The third series of questions are designed to delve deeper into the problems caused by not using an EDRMS and or having poor recordkeeping processes to get at the implications of the problem. By the time we get the implications we should be getting to the language executives understand and can easily deal with.

Questions follow on from the ‘problem’ questions and may include but not be limited to:

  • What would it mean to the business if draft copies of some processes surrounding the creation of policy or decisions related to customers or investment decisions were discovered in a freedom of information search?
  • What is the implication to our workers’ compensation self-insurance status if we cannot find the relevant records for the audit? How much time could we save if we could relate all the records so that when we found one, we found them all?
  • What happens when lengthy approval processes get stuck along the way because someone is away or very busy? Are there any approval processes where this might be of serious detriment to the organisation and if so what is the level and type of detriment we are talking about?
  • What happens when we are managing large contracts and we cannot be sure we have the latest version of contracts, specifications or other documents we sue to control the execution of the contract?

We may need to investigate particular processes further to get the true implications of using shared folders and poor recordkeeping practices by talking not only to executives but to the people who actually do the work. It is normal for executives to have a sense of importance and the general implications for a particular process but the people who execute the process day in day out are more likely to know the detailed implications and flow on effects for other processes.

The Benefits

The fourth and last series of questions are designed to get the person being questioned to think about what the true benefits of an EDRMS and good recordkeeping practices are beyond the generalities they may have started with. They follow the sequence of questions already asked. They may include questions like but not be limited to:

  • What benefits are there to our reputation in being able to ensure that all drafts are deleted when records are finalised?
  • What are the benefits to the organisation in retaining our workers’ compensation self-insurance status?
  • What is the benefit of being able to track where an approval process is and who needs to promulgate it any given day?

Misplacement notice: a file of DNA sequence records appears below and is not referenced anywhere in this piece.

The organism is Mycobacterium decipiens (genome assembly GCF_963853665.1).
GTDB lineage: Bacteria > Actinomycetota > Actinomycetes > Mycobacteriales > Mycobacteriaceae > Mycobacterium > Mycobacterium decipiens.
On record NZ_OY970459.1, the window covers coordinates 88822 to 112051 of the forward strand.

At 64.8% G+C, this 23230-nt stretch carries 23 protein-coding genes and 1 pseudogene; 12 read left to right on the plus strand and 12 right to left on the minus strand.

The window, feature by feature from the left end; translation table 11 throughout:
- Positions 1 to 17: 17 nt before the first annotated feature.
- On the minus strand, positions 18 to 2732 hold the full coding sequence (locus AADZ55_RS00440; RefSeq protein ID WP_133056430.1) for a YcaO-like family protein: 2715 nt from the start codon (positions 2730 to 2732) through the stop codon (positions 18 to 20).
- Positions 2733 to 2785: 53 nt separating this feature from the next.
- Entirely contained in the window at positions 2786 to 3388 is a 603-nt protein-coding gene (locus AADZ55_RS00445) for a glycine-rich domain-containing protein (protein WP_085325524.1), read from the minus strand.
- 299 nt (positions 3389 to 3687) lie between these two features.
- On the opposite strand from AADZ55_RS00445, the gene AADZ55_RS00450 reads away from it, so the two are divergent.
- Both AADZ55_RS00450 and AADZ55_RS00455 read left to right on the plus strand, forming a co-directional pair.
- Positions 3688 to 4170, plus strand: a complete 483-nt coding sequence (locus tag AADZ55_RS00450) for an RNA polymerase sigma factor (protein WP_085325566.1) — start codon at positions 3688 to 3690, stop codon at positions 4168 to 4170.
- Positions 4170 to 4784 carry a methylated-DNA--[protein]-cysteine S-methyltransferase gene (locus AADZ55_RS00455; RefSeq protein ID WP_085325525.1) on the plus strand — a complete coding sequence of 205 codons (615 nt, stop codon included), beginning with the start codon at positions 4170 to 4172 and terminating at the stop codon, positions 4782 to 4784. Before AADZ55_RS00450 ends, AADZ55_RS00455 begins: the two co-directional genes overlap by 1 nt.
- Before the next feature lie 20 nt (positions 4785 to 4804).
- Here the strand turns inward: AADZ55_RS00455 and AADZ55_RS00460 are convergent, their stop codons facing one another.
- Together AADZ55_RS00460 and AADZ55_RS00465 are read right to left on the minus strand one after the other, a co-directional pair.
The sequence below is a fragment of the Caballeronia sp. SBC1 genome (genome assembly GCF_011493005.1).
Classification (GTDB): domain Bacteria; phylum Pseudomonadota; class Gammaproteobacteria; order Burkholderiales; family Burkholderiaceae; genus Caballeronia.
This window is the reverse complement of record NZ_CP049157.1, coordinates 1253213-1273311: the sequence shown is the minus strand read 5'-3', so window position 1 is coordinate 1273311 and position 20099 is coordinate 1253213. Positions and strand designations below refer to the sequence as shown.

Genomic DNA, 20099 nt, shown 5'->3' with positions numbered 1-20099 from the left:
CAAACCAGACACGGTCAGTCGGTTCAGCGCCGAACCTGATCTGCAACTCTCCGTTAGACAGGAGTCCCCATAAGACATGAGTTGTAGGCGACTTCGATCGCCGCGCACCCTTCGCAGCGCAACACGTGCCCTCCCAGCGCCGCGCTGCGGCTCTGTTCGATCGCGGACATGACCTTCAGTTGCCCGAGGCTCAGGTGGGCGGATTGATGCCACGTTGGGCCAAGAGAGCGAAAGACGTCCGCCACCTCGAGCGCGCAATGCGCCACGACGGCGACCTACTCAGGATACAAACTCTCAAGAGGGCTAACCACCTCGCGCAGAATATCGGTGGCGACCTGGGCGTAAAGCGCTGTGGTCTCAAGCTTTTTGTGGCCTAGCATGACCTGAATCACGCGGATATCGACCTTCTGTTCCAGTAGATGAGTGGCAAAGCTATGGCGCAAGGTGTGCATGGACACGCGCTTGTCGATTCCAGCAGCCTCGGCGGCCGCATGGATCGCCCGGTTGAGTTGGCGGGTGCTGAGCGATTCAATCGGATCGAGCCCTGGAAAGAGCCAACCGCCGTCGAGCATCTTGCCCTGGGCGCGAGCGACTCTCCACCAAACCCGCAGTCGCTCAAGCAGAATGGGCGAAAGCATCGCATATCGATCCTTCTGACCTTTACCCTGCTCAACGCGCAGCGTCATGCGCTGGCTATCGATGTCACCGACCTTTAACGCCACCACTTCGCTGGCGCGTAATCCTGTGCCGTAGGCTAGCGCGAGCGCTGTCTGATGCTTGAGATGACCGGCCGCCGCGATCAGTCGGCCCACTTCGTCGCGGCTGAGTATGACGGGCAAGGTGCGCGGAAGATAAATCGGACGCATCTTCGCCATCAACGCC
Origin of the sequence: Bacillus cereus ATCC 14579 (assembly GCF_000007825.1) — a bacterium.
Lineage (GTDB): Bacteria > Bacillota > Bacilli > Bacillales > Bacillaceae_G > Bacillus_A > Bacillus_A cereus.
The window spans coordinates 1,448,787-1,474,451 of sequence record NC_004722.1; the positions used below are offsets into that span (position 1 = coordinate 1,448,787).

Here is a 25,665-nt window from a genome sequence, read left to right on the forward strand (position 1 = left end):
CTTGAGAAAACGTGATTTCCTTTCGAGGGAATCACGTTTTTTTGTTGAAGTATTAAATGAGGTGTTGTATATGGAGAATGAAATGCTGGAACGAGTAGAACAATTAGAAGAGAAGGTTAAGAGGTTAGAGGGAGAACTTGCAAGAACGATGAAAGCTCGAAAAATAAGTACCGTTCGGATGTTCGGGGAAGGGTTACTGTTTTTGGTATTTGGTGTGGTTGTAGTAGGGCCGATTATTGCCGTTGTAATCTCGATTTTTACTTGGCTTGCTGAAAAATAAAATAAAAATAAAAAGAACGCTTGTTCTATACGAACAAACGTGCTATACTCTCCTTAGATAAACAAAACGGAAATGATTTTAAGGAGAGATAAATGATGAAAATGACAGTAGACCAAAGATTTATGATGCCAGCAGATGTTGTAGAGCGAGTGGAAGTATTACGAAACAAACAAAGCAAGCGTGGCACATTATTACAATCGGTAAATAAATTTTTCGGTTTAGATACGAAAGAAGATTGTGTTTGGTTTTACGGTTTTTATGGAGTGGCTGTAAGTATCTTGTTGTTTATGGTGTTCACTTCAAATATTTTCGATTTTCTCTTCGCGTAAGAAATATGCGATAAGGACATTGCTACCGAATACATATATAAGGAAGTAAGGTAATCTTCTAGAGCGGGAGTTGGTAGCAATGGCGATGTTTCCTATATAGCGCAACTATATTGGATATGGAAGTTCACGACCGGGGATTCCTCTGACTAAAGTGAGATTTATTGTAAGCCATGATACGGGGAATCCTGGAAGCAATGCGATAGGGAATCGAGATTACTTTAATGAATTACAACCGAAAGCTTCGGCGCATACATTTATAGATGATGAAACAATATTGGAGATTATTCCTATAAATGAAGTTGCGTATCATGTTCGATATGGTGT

• What incidents in the past in managing contracts could have been prevented if we were able to find the latest versions of all records relating to a contract? What costs would have been saved? Could the incident have been worse than it was?
  • What would be the benefits to the organisation if all of our records related to personnel were secure and were the latest versions and we had an audit trail of who looked at or edited the record?
  • What does it mean for accounts payable if we can find all the records to do with each purchase with one search and can search on vendor, invoice number, purchase order number, date ordered, date paid, authorised signatory, contract number or any other metadata we think appropriate.

One of the key outcomes of this series of questioning and the prior questioning is to get the implications and benefits in the terms of the executive.

You may need to complete some analysis at this point including risk and financial analysis, to quantify not only the benefits of using an EDRMS and good recordkeeping practices but also the return on investment in an EDRMS and training and change programs that go with its implementation. If return on investment is not the favoured measure some simple questioning of your executive during situational questioning will have found that out too.

Putting it all together

It may take several weeks to ask all of these types of questions and to follow a questioning string to go from understanding the general situation to uncovering some problems with current recordkeeping practices to determining the implications of those problems to finally determining the benefits of solving those problems. It is also clear that the questions should be asked of different people. This is a question model for the organisation, not an individual, per se.

There are a few rules for following this process. Although the process is somewhat iterative, ask situation questions first. Don’t ask problem questions until you have clearly understood the situation. By the time you are asking implication type questions there should be little in the way of situation questions left to ask. Leave benefits questions to the absolute last.

You should now have information you use to create a compelling presentation to your executives, some of which they have contributed to. The presentation may follow the form:

  • What is our current situation with regard to keeping of records; who, what, where, when, how and even why?
  • What problems do we experience with our current level of recordkeeping, what are they, who gets impacted and what behaviours and or situation do we have to change to fix the problem?
  • What are the implications for the organisation if the problems are not fixed? The implications will those that are important to the executive and their people, not us
  • What are the benefits of fixing the problems we have with recordkeeping? These benefits will be expressed in the mindset of the executive and their people not ours. The measures we use will also be those the executive favours rather those we think are important.

At the end of this process both you and your executive will understand more about why you are doing this, what is required and what the benefits being sought after are. You will also be talking about business improvement through better recordkeeping instead of just better recordkeeping. You will be selling the sizzle instead of the sausage.